Want to make your old vehicle feel newer? Add a new stereo. Twenty years ago, that would involve ripping out the stock radio and sliding in a new Pioneer head unit and maybe a pair of subwoofers. This time around, it means hacking a new UI onto the stock operating system.
Last week, I added CarPlay to my 2016 Ford F-150. This hack required one piece of hardware and about three minutes. All I had to do was swap the 2016 USB port with a 2017 USB port. CarPlay was immediately available in the Sync 3 system thanks to a 2017 update. Have a Tesla? It’s a bit more work.
Essentially the hack involves tricking the Tesla into thinking it’s running an Android tablet, allowing it to host Apple CarPlay or Android Auto. To do so requires two Raspberry Pis and some software. Detailed instructions are available here on the Tesla Android Project site.
CarPlay and Android Auto say the quiet part: in-car infotainment systems still suck. Some are better than others, but most are still lacking in user interactions. CarPlay and Android Auto are better, but still not perfect. However, they do an excellent job of giving the driver safe access to relevant information on their devices for the most part.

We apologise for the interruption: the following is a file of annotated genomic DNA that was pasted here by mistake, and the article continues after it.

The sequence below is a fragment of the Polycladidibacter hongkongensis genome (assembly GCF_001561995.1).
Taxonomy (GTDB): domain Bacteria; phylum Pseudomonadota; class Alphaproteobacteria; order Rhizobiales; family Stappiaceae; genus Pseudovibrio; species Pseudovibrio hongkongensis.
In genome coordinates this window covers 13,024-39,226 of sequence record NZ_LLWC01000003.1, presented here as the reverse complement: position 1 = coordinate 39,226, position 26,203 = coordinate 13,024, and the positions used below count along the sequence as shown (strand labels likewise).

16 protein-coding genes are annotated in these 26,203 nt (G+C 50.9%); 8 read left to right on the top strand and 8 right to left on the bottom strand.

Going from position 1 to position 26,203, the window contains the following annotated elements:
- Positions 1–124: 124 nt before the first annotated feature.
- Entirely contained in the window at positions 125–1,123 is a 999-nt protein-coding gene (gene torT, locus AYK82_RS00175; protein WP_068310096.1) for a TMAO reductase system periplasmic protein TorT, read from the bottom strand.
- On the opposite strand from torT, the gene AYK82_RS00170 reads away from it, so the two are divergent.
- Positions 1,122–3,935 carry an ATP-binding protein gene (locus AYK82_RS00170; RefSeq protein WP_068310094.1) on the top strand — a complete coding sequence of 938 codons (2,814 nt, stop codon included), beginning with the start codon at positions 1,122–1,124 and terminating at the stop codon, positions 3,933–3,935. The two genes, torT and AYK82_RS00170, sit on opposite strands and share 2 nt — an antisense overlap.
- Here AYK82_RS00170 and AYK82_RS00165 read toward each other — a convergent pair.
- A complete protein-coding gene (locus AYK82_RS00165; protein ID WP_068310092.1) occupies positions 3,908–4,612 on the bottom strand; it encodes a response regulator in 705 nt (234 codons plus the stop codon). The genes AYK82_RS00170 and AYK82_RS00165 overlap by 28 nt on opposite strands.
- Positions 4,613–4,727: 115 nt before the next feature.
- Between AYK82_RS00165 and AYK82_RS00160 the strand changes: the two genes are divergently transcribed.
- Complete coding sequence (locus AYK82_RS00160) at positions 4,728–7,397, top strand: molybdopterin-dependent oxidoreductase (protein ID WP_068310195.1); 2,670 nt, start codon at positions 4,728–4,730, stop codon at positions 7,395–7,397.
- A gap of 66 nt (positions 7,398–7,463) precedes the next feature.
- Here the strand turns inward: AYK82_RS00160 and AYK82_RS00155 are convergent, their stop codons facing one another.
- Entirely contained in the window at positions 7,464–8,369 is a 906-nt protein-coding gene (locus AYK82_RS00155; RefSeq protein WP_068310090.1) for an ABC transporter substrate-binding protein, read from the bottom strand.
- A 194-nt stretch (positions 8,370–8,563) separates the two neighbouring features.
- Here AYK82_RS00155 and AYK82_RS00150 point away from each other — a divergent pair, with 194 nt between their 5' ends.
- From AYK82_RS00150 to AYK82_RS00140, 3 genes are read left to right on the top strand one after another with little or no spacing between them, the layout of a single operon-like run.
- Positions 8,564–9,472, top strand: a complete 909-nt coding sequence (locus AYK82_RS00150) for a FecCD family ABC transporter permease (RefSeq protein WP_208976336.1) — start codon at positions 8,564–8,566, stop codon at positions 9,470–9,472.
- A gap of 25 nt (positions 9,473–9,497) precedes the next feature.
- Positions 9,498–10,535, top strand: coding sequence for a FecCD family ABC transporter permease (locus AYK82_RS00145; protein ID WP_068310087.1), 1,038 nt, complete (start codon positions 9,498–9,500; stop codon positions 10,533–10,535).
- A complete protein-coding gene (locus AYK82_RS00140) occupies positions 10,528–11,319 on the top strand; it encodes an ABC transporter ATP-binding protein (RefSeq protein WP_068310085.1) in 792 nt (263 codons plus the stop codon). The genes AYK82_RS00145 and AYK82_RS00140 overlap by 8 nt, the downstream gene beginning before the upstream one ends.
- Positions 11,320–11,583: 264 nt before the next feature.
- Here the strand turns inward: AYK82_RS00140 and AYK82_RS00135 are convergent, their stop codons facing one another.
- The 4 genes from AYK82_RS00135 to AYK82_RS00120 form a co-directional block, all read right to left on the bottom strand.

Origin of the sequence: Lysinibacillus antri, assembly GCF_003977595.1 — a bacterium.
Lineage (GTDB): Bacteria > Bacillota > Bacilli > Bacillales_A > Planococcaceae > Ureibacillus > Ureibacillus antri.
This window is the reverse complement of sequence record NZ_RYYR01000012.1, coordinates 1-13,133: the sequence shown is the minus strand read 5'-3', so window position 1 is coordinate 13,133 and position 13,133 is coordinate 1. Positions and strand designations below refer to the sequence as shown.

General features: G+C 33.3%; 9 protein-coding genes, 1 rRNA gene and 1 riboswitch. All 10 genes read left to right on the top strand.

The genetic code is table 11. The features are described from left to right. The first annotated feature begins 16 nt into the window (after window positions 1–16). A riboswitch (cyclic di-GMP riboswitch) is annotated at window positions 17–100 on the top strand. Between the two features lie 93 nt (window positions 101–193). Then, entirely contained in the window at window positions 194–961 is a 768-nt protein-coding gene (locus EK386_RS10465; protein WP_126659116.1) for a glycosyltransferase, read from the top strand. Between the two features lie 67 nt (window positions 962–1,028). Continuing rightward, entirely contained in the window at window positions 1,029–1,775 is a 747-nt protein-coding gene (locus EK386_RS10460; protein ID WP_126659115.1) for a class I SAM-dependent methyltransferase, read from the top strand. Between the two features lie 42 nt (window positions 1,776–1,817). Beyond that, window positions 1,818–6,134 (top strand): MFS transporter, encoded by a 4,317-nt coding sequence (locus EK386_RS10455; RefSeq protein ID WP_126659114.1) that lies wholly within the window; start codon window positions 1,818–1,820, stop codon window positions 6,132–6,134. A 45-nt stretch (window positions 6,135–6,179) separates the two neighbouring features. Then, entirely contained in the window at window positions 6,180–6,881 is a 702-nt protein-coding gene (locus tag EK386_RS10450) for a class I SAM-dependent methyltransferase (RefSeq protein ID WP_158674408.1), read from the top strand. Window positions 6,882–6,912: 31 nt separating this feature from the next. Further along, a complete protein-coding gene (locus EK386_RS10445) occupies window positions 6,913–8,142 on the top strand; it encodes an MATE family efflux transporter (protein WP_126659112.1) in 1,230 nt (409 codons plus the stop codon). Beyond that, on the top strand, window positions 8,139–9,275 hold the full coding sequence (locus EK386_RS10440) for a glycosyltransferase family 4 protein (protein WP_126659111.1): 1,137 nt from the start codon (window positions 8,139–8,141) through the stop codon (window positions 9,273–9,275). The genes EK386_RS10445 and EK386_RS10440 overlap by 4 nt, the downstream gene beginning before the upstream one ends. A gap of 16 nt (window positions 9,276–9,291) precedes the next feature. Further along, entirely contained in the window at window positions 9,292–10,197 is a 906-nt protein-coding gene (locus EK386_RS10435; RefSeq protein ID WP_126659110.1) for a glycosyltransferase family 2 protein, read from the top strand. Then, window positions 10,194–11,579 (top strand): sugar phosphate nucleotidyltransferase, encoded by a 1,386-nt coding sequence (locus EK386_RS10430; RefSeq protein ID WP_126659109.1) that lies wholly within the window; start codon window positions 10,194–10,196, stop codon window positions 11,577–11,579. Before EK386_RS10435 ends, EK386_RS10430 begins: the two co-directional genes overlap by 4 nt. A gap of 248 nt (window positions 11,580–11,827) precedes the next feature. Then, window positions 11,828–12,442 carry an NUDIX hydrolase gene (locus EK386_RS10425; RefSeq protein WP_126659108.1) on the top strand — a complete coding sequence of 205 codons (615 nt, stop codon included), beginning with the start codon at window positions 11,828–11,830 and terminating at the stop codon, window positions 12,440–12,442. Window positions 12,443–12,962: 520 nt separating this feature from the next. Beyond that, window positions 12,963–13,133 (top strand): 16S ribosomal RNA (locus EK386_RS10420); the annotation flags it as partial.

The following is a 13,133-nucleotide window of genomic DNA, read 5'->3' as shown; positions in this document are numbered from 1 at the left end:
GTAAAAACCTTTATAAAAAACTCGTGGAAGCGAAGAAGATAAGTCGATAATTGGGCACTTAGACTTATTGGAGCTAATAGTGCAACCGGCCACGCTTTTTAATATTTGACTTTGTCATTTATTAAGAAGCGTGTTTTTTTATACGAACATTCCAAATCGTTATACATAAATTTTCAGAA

There are a handful of aftermarket devices that support CarPlay. The best route is often an OEM upgrade that adds functionality within the standard in-vehicle system. Sometimes, like with my F-150, this is a trivial upgrade, but other times, it’s expensive, requiring a dealership to swap costly control systems. Different solutions come from third parties like Sony or Pioneer and need owners to swap out the stock radio with a new one. If that’s not an option, a handful of dash-mounted screens offer CarPlay as a supplemental service — these are cute, but offer a sub-standard experience in my experience.
Tesla has been a key holdout against CarPlay. It’s logical, in a way, as Tesla vehicles use one screen to control everything in the car, and there’s likely hesitation toward allowing another user interface on the only screen. But other manufacturers have made it work. Volvo, like Tesla, has giant screens in place of dedicated buttons for the radio and climate controls. Drivers can still use CarPlay and access vehicle control systems. The same thing in RAM trucks — there’s a massive, center-mounted screen that controls everything in the truck, but CarPlay still works. Until (or if) Tesla officially supports CarPlay, there’s always the hack linked here.